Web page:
For Cheryl Cirenza, that's what Halloween is still all about. But for her daughter, she's not so sure. "I really don't know why these kinds of costumes appeal so much to her," she said. Cirenza knows that prepubescent sex appeal is rampant. But the family doesn't have cable, and she limits Gabby's TV time. There are no trashy teen or celebrity magazines in her home. And they keep an eye on her Web surfing. "I don't know if it's just in the air."

The Halloween costume trend is not only leading to tense mother-daughter standoffs, but it is also part of a far larger worry that young girls are becoming sexualized. Task forces of psychologists study the trend. Books and academic articles are being produced with such titles as the upcoming "So Sexy So Soon" and "From Barbie to Britney: The Sexualization of Childhood." And yet the costumes sell.

"Youth isn't being lived through anymore. It's being rushed through," Stephanie Terrazas, 20, said as she watched her 11-year-old sister pick out a "deluxe" sequined Dorothy dress that, unlike the chaste, high-necked one in the little girl size, was lower cut and had two strategically placed poofs of fabric.

Megan Smith, 16, perused the costumes at Party City with her father, Dan. She first tried on the Prisoner, a slinky spandex number with a little button at the throat and open chest like a '70s disco halter dress. She settled on Raggedy Ann, a blue mini dress so mini that the lacy underskirt barely dusts the bottom of the fanny.

No one does scary costumes anymore, Megan said. Blame that on the teen movie "Mean Girls," she said, quoting a line verbatim: "Halloween is the one night a year when girls can dress like a total slut and no other girls can say anything about it."

Her father laughed nervously. "They're all a little risque, and I don't like that," he said. "She'll be wearing shorts underneath."

Megan rolled her eyes.

On another aisle, a frazzled Kathy Rafferty was doing her best to fend off her 6-year-old daughter Grace's choices. Grace liked the Mega Star costume, with a tiny bandeau top, bare midriff and low-slung sparkle pants. And she thought the Runway Diva in leopard skin, big sunglasses and knee-high boots was cool.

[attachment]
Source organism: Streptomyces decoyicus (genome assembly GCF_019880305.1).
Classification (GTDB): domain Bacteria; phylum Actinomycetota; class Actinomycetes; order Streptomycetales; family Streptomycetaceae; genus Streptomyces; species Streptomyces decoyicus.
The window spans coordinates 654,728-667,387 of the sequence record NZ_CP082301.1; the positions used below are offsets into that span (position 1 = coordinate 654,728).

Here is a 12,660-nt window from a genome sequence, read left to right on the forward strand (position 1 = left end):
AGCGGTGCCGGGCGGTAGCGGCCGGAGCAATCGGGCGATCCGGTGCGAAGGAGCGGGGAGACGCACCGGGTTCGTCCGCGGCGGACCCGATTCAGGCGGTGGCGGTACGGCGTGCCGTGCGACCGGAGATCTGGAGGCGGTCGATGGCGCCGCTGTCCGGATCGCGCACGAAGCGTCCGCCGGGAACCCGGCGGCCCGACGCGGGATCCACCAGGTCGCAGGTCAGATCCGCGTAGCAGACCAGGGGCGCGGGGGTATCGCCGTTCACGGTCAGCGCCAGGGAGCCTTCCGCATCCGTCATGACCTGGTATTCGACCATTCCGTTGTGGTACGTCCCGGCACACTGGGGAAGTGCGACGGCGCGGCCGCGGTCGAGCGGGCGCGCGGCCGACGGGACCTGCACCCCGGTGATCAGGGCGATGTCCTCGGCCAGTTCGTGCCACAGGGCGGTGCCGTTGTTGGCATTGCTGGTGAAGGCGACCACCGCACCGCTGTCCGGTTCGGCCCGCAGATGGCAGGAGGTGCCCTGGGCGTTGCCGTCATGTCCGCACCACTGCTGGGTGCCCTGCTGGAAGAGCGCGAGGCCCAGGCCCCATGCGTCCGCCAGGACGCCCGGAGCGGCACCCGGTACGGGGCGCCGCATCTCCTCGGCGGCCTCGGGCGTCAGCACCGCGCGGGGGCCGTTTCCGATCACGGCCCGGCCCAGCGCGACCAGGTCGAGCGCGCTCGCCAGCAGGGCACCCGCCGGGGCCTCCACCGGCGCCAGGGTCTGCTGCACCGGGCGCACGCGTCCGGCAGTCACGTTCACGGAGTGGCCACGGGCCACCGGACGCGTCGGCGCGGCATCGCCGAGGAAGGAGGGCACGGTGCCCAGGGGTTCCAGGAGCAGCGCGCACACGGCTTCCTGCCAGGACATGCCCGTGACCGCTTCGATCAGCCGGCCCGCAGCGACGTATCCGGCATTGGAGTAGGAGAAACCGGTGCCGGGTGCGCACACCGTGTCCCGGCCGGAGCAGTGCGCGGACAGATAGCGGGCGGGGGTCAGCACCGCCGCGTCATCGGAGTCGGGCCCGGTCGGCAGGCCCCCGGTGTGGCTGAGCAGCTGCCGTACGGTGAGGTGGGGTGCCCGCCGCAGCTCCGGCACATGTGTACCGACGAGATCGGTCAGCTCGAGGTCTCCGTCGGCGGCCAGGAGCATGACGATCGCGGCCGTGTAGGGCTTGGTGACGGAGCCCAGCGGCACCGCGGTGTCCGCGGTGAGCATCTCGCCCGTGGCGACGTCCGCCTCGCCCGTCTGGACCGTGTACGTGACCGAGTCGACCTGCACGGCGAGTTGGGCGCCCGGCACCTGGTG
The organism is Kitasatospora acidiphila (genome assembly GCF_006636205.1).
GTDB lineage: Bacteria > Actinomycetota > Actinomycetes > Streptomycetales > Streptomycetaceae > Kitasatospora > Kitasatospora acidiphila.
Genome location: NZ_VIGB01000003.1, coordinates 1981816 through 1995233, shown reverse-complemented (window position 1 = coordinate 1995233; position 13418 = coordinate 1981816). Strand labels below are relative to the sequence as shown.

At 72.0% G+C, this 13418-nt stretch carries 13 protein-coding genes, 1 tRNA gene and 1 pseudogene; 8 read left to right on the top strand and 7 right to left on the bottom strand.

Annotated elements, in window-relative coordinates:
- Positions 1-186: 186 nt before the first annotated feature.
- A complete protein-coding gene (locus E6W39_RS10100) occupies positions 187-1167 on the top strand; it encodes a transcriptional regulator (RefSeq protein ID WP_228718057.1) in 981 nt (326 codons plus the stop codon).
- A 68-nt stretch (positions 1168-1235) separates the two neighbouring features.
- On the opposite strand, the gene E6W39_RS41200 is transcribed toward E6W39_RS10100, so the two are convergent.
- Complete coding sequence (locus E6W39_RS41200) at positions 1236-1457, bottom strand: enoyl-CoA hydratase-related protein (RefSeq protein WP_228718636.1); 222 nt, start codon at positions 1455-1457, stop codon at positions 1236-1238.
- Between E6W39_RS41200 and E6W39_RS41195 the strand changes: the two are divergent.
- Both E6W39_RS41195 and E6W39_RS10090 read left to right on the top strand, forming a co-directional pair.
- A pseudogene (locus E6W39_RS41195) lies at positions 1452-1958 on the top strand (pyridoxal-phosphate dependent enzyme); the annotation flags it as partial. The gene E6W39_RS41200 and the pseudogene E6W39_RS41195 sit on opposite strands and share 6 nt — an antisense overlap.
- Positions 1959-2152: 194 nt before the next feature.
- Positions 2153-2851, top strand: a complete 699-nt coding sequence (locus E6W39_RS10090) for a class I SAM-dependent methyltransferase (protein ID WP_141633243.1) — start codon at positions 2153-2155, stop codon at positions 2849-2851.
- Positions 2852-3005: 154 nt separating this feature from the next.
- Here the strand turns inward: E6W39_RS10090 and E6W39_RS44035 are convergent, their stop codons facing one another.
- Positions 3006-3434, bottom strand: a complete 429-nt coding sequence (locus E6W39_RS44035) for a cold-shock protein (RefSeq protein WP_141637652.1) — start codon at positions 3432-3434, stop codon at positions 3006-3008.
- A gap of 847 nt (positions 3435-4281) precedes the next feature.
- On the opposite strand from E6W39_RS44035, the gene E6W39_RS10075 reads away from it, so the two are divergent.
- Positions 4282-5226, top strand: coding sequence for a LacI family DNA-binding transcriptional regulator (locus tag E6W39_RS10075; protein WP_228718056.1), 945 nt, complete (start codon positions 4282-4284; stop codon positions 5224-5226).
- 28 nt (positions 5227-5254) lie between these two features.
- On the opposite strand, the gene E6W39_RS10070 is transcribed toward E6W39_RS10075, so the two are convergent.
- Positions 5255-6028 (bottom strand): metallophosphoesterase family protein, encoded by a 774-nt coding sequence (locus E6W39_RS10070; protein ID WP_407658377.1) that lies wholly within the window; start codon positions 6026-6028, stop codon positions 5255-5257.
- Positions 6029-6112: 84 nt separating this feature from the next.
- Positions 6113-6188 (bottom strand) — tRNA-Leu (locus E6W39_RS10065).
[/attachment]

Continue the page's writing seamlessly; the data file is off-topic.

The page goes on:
"Some of these are just incredibly sleazy. Nothing in here except Tinkerbell is innocent," Rafferty said. "Last year, Grace was a snow princess. Now, this is what she likes. I don't know what's happened."

Grace finally wore her mother down and ended up with a '70s Flower Power outfit that shows the bellybutton. "I told her I'd buy this only if she wore a leotard underneath," Rafferty said. "As a mother, I hate Halloween."

Meanwhile, Shawn Bailey was trying not to lose it as her 11-year-old daughter Da'Nesha Holmes picked out a costume. Her son had found his Darth Vader costume, and her baby had her Baby Bratz pink kitty outfit. But Da'Nesha was too tall for most of the girl costumes, and her mother was having none of the rest. Bar Wench. Cocktail Hunny. The half-angel, half-devil Naughty & Nice.

Da'Nesha pointed to Costume 529, Hot Flash, a nurse with thigh-high garters.

"No. You need something for you," Bailey said, sighing. "You're a little girl."

That afternoon, Gabby Cirenza left Party City empty-handed. Her mother later took her to Target, where she refused anything to do with princesses, pilgrims or nuns. At Party Depot, she begged for the preteen French Maid costume and promised she wouldn't wear it off the shoulders, like in the photo. Cheryl Cirenza, with six other children's costumes to find or make, finally made an executive decision. Gabby would be Lady Juliette, in a long dress and long sleeves. With a few tucks here and there, the neckline wouldn't plunge too low.

And when Gabby insisted they buy a corset to "lift everything up" and make the dress look better, Cirenza drew the line again. No corsets. Not now. Whether Gabby knows it or not, her mother thought, a corset is the last thing an 11-year-old needs.